I got an email yesterday from a reader named Diane, who said the newsletter “doesn’t always have to start off with the things Philly is doing wrong.”
So today’s top story takes a different look at evictions, which are a crisis across Pennsylvania — but much less so in Philadelphia. In Philly, the process after federal pandemic eviction moratoriums ended has been structured to keep more people in their homes.
Philly landlords have to apply for rental assistance and go through mediation before they can even file an eviction case. In other counties, the onus is on tenants to secure assistance. The result? The city has spent more of its relief funding to stop evictions than almost anywhere in the country — and is now in danger of running out of money.
Is this a good or bad problem to have? Both? Send a reply to firstname.lastname@example.org.
There are 67 counties in Pennsylvania and just about every one handles evictions differently. And despite $1 billion in federal rent and utility relief funding sprinkled across the state, many renters still face eviction — largely through a lack of coordination between assistance programs and the courts.
Many counties don’t promote these relief programs, and for renters who do start the process, there’s still the unknown of whether relief will come before the clock expires on their eviction notice.
In Philadelphia, the process to get relief funding isn’t any easier, but it’s one a landlord must start before trying to evict someone. Tenants should understand their rights and the steps they need to take to stay in their homes. Our reporter Charlotte Keith of Spotlight PA spent a week in Dauphin County courtrooms to get a sense of how the eviction process is playing out in another part of the state.
A move once lauded as promising more transparency in city police contracts is back to square one after a judge ruled in favor of the police union’s lawsuit alleging that holding public hearings like one last fall violates state law.
How it started: The push for public input on police contracts started after the George Floyd protests last year, as activists called for diverting police funding to other city services. But that can’t happen without revising officers’ collective bargaining agreement, a move Fraternal Order of Police president John McNesby rejected: “The law is clear: You can’t interfere with ... our bargaining rights.”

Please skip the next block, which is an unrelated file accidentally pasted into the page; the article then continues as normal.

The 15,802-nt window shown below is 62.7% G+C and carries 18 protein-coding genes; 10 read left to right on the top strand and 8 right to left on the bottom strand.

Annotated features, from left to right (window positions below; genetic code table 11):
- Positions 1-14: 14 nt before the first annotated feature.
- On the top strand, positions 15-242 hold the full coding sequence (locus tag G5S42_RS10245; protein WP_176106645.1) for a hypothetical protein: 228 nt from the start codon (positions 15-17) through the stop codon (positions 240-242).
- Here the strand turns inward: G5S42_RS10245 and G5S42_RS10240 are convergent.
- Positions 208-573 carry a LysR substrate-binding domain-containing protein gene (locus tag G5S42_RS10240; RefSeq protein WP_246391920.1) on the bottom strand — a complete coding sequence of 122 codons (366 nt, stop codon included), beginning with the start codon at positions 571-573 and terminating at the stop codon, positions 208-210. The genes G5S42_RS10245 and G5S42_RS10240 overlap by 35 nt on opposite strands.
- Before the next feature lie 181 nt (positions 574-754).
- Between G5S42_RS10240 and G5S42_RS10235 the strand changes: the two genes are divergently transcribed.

What’s next: Councilmember Katherine Gilmore Richardson, who sponsored the bill allowing for public input, said officials are reviewing their options before deciding how or whether to appeal.
Our reporter Chris Palmer has more on this story.
What you should know today
Passengers who witnessed a woman being raped aboard a SEPTA train but didn’t intervene or call 911 won’t face charges for their inaction.
Pennsylvania Attorney General Josh Shapiro has a $10 million head start in his 2022 campaign for governor.
Parents, 80% of Philly school staffers have been vaccinated, leaving roughly 2,250 that need to submit to weekly testing.
And while it’s not even Halloween, it’s never too early to start thinking about local spots to get your Thanksgiving turkey.
Through your eyes | #OurPhilly
I have no words. This is just an amazing shot of a Philly morning. Nice work, @t.do___. Show us the region from your perspective with the hashtag #OurPhilly.
“How a waterfront project managed to fail in Philadelphia’s sizzling housing market remains a mystery to the city’s development community and Fishtown residents alike,” our architecture critic, Inga Saffron, writes of the failed Gotham project, a series of abandoned riverside townhomes by Penn Treaty Park left to ruin by squatters, thieves, and a multi-alarm fire.
What we’re ...
Wowed by: The base salaries of the Philadelphia Union after figures were released by Major League Soccer’s Players Association yesterday. Knowing what they used to be as a former soccer journalist, I’d say the MLS has come a long way.
Fall cleaning: As a father of two, I have lots to give up. Here’s a roundup of thrift stores and donation centers that will take all of it.
Watching: As Bitcoin becomes mainstream, Wall Street is licking its chops. Here’s what that could mean for the entire cryptocurrency industry.
Photo of the day
Have a great Thursday, everyone. Catch you tomorrow.